Recalls, recalls and more recalls

The safety of our food supply is achieved through the commitment of food manufacturers to produce safe and suitable foods, under the supervision of regulatory agencies.

Occasionally food that may pose a health or safety risk to consumers enters the marketplace, and it becomes necessary to remove that product from distribution and sale through a recall from, distributors (wholesalers), stores, and the kitchens of consumers.

The following graph shows recalls over the past 10 years in Australia.

Source: Food Standards Australia New Zealand (FSANZ)

The principal reasons for recalls are microbiological contamination or the presence of undeclared allergens. Other causes include the presence of foreign matter and chemical contamination.

In recent months we have seen major recalls associated with the presence of Listeria monocytogenes in rockmelons and frozen vegetables, and Hepatitis A in pomegranate arils. Recalls due to the presence of undeclared allergens have occurred with disturbing frequency in recent years, and have the potential to cause serious adverse health effects.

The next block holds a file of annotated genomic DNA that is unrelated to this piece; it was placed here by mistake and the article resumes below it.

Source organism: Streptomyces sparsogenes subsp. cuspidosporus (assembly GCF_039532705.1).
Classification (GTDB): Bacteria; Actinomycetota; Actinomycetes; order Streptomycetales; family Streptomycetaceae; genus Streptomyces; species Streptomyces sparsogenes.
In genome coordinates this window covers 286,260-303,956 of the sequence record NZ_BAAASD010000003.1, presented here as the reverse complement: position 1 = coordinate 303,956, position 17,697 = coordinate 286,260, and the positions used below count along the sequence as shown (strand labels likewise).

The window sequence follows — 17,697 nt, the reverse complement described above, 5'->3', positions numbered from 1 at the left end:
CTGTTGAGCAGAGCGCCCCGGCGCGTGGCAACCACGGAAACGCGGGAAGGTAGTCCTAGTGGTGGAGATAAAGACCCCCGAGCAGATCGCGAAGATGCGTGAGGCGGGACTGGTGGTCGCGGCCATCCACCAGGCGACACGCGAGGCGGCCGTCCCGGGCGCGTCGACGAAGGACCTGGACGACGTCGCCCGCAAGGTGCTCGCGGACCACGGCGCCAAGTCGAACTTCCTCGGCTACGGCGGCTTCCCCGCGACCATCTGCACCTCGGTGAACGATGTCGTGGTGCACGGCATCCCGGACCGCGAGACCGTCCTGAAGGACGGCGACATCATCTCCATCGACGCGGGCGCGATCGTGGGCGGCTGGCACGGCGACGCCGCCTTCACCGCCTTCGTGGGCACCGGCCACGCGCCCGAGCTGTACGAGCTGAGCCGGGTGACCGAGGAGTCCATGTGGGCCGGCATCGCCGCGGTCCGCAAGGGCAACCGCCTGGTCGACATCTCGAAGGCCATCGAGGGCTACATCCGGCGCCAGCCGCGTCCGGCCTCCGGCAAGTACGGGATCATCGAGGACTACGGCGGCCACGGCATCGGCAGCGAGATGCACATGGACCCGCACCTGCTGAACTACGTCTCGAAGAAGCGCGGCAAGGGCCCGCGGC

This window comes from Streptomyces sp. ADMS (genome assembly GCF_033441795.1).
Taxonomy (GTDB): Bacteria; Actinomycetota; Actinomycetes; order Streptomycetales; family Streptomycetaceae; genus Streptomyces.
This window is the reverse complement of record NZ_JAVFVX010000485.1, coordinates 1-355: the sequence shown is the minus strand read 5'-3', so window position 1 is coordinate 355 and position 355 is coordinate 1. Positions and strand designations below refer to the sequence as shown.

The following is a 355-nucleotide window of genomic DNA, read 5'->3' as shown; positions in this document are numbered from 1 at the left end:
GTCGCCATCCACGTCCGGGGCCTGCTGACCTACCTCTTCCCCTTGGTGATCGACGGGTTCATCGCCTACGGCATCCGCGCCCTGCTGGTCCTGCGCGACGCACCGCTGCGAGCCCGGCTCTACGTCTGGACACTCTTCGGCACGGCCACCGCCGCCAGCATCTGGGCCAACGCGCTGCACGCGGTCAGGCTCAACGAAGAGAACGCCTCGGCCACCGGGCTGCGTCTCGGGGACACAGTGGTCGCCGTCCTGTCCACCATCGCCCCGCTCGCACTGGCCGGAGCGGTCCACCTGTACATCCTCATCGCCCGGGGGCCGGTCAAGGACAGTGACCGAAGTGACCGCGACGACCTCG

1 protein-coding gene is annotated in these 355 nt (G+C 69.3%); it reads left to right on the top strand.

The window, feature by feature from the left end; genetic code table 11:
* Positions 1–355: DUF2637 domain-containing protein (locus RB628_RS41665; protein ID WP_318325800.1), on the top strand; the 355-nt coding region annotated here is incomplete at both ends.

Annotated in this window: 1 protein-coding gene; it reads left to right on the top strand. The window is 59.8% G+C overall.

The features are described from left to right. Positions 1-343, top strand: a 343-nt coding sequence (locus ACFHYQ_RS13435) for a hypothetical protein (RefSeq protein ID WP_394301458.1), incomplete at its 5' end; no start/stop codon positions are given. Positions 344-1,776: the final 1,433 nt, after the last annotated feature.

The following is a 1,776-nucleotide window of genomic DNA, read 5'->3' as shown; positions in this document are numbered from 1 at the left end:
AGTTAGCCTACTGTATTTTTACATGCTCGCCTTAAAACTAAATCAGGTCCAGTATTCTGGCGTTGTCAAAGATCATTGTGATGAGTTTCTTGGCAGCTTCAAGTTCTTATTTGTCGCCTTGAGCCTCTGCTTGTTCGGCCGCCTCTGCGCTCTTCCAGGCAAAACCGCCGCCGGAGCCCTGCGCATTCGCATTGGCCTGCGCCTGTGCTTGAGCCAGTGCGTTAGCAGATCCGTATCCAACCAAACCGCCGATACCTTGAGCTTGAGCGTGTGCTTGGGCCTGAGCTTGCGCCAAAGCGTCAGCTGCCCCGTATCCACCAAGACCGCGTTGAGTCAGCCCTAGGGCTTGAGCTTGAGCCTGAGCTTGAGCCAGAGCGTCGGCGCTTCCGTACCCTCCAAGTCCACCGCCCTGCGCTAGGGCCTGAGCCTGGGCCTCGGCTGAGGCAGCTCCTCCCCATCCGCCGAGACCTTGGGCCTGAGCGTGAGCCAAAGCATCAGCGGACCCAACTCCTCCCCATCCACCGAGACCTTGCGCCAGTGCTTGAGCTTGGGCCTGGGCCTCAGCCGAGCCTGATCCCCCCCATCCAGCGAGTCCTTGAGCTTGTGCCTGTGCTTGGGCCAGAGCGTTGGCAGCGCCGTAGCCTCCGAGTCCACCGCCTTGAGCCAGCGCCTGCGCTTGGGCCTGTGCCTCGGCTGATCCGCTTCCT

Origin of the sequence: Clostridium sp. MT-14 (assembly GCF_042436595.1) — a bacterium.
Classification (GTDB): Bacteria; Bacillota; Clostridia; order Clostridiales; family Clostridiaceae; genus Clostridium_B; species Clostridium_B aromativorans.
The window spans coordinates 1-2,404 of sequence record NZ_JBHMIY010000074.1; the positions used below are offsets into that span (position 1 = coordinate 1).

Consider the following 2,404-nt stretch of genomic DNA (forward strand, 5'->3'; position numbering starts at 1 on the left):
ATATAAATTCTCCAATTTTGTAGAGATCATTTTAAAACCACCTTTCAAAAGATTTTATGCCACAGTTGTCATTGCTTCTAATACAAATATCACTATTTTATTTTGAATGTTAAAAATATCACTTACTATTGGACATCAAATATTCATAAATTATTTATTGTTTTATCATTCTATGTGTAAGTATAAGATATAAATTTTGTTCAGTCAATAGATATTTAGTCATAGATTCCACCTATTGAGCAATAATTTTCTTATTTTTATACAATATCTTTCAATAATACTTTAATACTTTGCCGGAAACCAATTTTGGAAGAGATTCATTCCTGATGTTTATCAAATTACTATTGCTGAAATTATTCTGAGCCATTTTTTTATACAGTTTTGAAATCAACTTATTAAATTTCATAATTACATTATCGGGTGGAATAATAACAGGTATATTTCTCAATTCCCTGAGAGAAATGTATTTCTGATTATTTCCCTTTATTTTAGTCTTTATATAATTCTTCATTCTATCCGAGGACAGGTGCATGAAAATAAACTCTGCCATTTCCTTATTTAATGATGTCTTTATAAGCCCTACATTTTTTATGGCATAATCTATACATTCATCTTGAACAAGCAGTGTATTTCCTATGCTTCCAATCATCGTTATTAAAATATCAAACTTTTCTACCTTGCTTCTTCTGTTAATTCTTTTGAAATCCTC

While a recall demonstrates our food regulatory system is working, it can have a major impact on a food manufacturer’s reputation, consumer confidence, and result in significant costs. Getting food safety right, first time, should be the goal. But when mistakes occur, it is the manufacturer’s duty to remove product from the market quickly and before harm occurs.

All dairy manufacturers must have a recall plan in place. As a guide, FSANZ has developed the Food industry recall protocol. It provides information on recalling food in Australia and guidance for food businesses on developing a written food recall plan.

The documentation and implementation of an effective food safety program, including a food recall plan, is an essential feature of a manufacturer’s approach to ensuring food safety and delivering safe food to consumers.